Yesterday I was complaining the patent system meant that people were not encouraged to share good ideas when they had one, which means the world does not improve as fast as it could. I said that I was going to put my money where my mouth was, and start sharing my ideas. Well, here's the first idea, but it's not an idea for a piece of software, its an idea for a business.
I've had to deal with a number of IT recruitment agencies, both as someone looking to hire and as someone looking for a job. The worst ones have been bad, though one, ECM was good, from both perspectives. However, they all have the same core approach - text searching on a candidates CV. This might work ok if you are looking for a Java developer with 3 years experience. However, as Joel Spolsky has commented, you should be looking to hire the superstars. And the superstars might not know Java, but they could probably learn it in a week, and be a better programmer than one of the unwashed masses with 3 years experience. CV text search is obviously the wrong solution.
The right solution involves trying to find people who are smart and get things done. If you had an agency which measured how smart people were, and how good at getting things done, then it would be much more useful. If it had features so the superstars really stood out, you would want to use that agency if you were looking to hire a superstar. And you would want to use that agency if you were a superstar, because you would know you were going to work for a company where they appreciated you. You probably wouldn't want to use the agency if you were a poor programmer because it would be obvious very quickly, thus improving the quality of the hirees.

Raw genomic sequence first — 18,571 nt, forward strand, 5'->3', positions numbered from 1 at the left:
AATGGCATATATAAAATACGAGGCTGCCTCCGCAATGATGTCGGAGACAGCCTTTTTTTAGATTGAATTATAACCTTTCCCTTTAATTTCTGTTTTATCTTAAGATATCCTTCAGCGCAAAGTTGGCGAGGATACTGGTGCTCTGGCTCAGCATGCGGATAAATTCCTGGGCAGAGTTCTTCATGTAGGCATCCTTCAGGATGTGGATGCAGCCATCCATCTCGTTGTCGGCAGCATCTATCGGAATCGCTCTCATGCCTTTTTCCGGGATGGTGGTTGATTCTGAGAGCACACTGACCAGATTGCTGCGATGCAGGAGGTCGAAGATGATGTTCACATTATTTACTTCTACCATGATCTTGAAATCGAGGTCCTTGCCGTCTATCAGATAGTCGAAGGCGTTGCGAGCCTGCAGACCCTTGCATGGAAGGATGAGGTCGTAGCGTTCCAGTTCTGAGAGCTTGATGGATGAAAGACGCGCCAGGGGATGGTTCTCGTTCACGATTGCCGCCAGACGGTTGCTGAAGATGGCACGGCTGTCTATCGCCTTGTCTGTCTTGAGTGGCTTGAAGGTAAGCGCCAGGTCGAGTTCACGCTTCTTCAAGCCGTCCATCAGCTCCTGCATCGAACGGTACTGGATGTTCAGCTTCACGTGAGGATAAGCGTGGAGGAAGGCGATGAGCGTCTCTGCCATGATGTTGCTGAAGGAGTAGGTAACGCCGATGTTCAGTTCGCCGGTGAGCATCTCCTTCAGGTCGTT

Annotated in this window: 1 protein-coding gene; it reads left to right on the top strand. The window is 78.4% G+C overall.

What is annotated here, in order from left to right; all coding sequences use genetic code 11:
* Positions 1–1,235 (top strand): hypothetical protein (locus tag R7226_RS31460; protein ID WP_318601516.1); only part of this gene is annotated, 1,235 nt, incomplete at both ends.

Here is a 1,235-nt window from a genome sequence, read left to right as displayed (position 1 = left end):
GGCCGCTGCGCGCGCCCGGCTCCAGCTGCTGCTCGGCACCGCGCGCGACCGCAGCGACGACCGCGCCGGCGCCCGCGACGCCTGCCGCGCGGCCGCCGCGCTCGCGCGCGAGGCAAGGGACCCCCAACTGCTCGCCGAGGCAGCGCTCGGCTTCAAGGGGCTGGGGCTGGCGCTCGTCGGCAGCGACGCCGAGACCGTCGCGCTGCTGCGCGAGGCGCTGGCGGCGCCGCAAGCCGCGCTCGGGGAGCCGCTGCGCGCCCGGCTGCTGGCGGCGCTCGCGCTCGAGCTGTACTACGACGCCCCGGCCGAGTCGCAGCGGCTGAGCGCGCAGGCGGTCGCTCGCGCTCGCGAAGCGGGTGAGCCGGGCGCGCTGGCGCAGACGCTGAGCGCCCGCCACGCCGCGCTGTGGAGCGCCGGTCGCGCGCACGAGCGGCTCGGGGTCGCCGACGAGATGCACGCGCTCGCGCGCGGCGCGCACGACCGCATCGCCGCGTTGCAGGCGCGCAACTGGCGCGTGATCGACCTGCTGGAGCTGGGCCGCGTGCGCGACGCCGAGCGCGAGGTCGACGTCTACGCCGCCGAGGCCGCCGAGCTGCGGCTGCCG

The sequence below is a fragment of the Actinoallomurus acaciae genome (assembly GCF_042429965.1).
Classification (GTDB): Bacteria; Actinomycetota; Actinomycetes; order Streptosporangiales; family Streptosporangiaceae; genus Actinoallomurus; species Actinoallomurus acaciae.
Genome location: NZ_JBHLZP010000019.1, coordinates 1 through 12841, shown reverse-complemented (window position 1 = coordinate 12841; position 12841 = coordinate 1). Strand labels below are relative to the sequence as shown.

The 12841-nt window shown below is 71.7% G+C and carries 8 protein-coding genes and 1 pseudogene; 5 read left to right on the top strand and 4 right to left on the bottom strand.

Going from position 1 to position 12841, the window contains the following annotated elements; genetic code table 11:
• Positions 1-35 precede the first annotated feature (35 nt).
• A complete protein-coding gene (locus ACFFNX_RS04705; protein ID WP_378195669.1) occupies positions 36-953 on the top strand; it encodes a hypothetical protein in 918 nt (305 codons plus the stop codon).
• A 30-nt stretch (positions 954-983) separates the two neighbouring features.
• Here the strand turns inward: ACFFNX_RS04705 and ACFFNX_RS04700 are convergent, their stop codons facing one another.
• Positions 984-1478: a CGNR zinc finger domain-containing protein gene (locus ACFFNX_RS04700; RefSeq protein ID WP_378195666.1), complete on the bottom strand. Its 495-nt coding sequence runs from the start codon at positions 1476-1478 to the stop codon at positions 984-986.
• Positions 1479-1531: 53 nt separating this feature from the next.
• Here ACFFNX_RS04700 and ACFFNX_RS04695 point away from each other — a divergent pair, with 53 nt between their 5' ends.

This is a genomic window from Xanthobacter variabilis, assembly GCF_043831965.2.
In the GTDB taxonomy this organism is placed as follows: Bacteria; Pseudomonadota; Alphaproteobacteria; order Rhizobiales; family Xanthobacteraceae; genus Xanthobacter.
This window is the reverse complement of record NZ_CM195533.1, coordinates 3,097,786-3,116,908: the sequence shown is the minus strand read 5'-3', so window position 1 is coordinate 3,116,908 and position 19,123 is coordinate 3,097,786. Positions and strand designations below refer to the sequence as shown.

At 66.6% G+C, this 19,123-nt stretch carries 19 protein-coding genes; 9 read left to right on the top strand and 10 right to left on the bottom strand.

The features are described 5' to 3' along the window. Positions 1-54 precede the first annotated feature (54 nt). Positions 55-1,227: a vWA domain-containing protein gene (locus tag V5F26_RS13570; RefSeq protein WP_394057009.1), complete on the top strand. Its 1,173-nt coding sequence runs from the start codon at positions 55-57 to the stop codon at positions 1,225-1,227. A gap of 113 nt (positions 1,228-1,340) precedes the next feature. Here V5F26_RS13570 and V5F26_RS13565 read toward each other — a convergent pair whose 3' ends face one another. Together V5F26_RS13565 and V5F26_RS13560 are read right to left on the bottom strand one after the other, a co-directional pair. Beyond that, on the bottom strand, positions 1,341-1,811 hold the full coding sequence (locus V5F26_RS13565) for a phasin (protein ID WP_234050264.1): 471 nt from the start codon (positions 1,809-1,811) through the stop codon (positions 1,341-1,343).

So how would you do this? Well people looking to hire clearly have money, or they couldn't afford to hire a superstar, but not much time, whereas people looking for a job probably have more time, especially those in college, but less money. So the site should be cheap but possibly time consuming for the hirees, and quick and time-saving but with the hirers paying for it. Monster already have this model.
My idea is have a site with lots of puzzles, intelligence tests, essay questions etc., ideally most of them automatically marked. In my experience, most superstars like solving puzzles, and like being told they are smarter than other people, and being able to see their rank. IQ tests may only show how well you do IQ tests, but they are probably well correlated with intelligence. Every test you allow people to take multiple times and improve their score. That way, people who are willing to work hard do better, and you get people who get things done nearer the top of the list.
There are a million and one different competitions and tests you could have. You could get people to submit code samples and run them through an automated, lint-like code quality detector. It wouldn't be perfect, but it would be fun to use, and competitive. You could ask people which software books they have read. You could even make them write a review of them. You could get other people to rate their reviews, and through an emergent process of how their reviews were rated, and how their ratings correlated with other people, you could probably get quite a good measure. You'd also end up with people knowing that if they want to do better they should read book X, or write code in the style Y, and so people could actually be inspired to improve through using the site. I'm sure you can think of more ideas for clever tests.
If you had enough different sensible tests, and gave people free choices of which ones they did, then I suspect the ranking you gained might be well-correlated with how smart people were and how good they are at getting things done. And it would help software companies hire superstars, and superstars be better recognized and find better jobs. Which should improve software for everyone. And the world would be a better place.